"A lucid, intelligent, and lively summation … an appetizing and stimulating introduction to the study of man's early civilizations." — Science
This fascinating, lively study — praised by the American Historical Review
as "a valuable introduction, perhaps the best available in English, to the ancient Near Eastern civilizations" — is essential reading for history students and for anyone interested in the development of Western civilization. The author, who was director of the Center of Semitic Studies at the University of Rome, undertook the study in order to make sense of several enormously important discoveries from the mid-twentieth century — including the discovery of Ugarit, a Syrian city that flourished for 4,000 years; the unearthing of Mari, an equally important city of ancient Mesopotamia; and the discovery of the Dead Sea Scrolls.
Professor Moscati begins with a chapter on the "Oriental Renaissance" and goes on to examine the Sumerians, Babylonians, Assyrians, Egyptians, Hittites, Hurrians, Canaanites, Aramaeans, Israelites, and Persians, before offering, in the final chapter, a synthesis of Near Eastern accomplishments in politics, society, literature, and the arts. His conclusion is that "the civilizations of the ancient Orient [were] a tremendous human experience … without which another, subsequent civilization would not be conceivable." One of the great pleasures of this intriguing book is its delightful sampling of illustrative quotations from primary sources — some from the Bible and many others (often with strikingly biblical intonations) from the little-known writings of Sumer, Egypt, Hurria, and the other great civilizations that prefigured Greece and Rome.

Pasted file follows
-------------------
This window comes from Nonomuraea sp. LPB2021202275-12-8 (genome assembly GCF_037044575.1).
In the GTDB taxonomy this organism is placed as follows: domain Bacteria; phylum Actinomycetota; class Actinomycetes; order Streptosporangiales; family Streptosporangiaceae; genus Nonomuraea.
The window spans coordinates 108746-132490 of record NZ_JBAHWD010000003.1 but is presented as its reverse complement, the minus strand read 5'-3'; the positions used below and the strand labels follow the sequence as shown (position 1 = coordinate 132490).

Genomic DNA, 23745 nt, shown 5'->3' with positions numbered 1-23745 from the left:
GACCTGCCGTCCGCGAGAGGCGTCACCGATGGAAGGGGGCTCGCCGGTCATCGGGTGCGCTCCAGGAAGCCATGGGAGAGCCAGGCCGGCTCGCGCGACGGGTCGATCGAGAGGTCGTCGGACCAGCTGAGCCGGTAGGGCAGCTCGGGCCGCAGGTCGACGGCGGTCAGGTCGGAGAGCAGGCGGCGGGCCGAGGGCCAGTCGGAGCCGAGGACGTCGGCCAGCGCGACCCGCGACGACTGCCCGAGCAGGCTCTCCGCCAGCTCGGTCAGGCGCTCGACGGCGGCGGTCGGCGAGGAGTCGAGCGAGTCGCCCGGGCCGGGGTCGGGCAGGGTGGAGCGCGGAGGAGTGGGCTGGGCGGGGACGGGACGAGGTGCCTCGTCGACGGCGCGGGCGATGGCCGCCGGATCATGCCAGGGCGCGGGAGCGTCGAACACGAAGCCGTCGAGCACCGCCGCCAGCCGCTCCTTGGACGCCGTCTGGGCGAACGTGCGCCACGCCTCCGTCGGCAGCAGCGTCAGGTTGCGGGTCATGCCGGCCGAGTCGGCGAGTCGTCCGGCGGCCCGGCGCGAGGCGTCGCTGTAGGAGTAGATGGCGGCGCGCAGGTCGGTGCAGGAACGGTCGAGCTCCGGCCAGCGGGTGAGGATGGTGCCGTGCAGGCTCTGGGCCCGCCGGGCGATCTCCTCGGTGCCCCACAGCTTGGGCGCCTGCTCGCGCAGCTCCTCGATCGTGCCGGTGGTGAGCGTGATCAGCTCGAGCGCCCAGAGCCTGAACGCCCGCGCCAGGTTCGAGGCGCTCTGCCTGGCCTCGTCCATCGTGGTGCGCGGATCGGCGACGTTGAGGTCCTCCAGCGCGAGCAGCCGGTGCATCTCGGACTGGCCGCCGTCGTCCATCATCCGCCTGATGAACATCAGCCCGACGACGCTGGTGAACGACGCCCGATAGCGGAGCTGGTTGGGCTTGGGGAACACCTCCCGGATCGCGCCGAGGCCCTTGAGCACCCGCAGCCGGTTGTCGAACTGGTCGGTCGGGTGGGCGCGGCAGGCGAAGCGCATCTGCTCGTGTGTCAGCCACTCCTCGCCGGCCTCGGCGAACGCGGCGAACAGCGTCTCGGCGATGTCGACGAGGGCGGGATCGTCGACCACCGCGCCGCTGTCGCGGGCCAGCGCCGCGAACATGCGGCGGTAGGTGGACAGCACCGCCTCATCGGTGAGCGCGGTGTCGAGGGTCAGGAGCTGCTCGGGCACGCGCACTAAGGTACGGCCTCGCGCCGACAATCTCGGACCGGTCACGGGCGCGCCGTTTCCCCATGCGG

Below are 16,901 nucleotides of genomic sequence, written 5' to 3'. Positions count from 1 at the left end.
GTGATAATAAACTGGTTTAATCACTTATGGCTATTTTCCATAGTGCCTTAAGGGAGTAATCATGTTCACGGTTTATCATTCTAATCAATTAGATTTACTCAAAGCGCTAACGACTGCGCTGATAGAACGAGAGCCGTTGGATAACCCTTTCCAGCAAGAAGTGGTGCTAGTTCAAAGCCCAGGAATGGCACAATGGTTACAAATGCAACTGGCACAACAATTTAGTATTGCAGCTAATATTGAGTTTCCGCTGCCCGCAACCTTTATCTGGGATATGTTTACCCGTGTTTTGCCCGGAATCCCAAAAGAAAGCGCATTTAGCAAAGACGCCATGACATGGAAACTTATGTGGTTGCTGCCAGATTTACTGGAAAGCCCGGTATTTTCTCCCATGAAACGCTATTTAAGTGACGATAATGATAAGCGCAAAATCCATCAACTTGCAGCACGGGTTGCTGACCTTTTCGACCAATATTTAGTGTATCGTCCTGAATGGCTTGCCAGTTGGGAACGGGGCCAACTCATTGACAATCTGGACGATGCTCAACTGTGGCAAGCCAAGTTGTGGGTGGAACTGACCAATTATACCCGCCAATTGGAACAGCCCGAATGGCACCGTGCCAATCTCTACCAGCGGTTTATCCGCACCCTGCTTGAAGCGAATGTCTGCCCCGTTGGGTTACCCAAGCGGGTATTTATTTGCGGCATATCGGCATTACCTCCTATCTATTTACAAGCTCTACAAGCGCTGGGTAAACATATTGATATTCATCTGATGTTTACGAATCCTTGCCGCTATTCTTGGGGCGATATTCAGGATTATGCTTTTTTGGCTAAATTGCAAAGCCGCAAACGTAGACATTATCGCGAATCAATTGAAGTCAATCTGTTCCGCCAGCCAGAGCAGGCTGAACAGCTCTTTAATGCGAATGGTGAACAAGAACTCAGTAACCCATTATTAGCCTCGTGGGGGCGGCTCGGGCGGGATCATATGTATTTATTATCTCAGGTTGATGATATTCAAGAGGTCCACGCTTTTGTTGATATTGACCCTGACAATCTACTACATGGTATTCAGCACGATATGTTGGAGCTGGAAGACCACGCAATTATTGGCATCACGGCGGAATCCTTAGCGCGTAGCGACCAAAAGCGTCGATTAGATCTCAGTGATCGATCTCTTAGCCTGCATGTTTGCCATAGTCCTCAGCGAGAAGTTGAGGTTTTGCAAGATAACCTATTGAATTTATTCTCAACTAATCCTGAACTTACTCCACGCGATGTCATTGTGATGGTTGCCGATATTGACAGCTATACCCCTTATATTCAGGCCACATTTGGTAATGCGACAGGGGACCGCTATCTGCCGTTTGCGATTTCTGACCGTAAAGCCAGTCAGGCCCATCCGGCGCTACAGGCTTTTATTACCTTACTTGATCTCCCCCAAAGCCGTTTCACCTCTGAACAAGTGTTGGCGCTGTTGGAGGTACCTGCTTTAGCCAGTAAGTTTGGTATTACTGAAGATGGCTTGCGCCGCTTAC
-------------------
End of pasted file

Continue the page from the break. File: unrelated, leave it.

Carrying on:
Reprint of the Routledge & Kegan Paul, Ltd., and Vallentine, Mitchell & Co., Ltd., London, 1960 edition.